The “chalk talk” is arguably the most important talk. (Historical note: It got its name because it used to involve faculty candidates physically scribbling all their research and plans on a chalkboard, but unfortunately many departments nowadays opt for slideshow presentations. Certainly cleaner but less cool in this author’s opinion.) This is the most direct interview part of your visit. You’ll be in a room with the hiring committee (usually comprised of faculty, some administration, and maybe the dean), and you’ll need to talk about what you plan on doing as a professor. Generally it’s good here to focus on a five year timeframe and talk about what you intend on doing to get tenure (if applicable). This involves what research you’re doing now, what research you intend to do in the future, what computational/lab resources you’ll need, how you intend to fund your research group, sample grad student projects and thesis plans, things like that. If you’re applying to jobs at smaller liberal arts or teaching colleges, they may also ask for a demo lecture on your research, and discussion on which classes you’d like to teach or offer.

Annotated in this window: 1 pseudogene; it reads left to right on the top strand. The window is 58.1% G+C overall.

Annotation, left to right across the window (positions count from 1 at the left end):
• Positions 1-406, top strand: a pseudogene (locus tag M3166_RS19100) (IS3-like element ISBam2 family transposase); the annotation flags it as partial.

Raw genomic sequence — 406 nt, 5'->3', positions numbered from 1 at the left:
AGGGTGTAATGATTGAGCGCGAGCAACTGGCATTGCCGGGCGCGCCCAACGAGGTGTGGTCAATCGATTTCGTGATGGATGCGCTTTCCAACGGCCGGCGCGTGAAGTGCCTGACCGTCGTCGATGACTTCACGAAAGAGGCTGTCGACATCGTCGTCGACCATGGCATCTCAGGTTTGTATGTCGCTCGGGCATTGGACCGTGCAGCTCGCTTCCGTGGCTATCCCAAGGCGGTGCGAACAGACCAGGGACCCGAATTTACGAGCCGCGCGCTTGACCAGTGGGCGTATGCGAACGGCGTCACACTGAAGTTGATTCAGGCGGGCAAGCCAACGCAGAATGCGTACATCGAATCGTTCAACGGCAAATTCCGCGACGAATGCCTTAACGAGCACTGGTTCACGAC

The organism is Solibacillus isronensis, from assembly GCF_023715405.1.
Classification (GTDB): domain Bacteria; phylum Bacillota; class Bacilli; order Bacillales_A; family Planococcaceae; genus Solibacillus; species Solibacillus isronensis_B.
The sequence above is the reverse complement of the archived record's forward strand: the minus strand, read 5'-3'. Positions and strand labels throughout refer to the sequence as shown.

The Seminar

In many cases you’ll also have to do a seminar or colloquium presentation. This part has much more flexibility in what you can discuss but most commonly people talk about their most recent research and the immediate future directions they plan to take it. Frankly the most important part is the fact that the audience here includes the entire department  (including grad students, and sometimes even undergrads). This means you can’t go deep into the weeds on anything you do, it’s far more important to stick to the top level science takeaways so that everyone can understand. 

The Student Visit

Many places will also include something like a candidate lunch with grad students. This is a good way to get a vibe on the department and to see what issues it has, without talking to the people who are directly in charge of your hiring. It’s lower stakes for sure, but the students attending also have a vested interest in making sure that you’re a person who cares about their wellbeing and won’t sideline them in favor of research. And it is worth noting that impressions from students who go to these meetings are usually included in the evaluation as well.

4. The Final Negotiation

Once you finish your visit, there is a final waiting period before hearing back about an offer. The wait times vary wildly, in some cases you can hear back within a week, but in a lot of cases you’ll probably wait at least a month or two before you find out if the institution is going to offer you a position. This usually happens sometime during the spring semester. For the purposes of this article, we’re going to assume they did offer you the position (yay!). Now comes the scariest part to this particular author, negotiating your contract. In essence this is like any job negotiation where you and the institution haggle over salary and healthcare, but because it’s academia it has a couple of added quirks.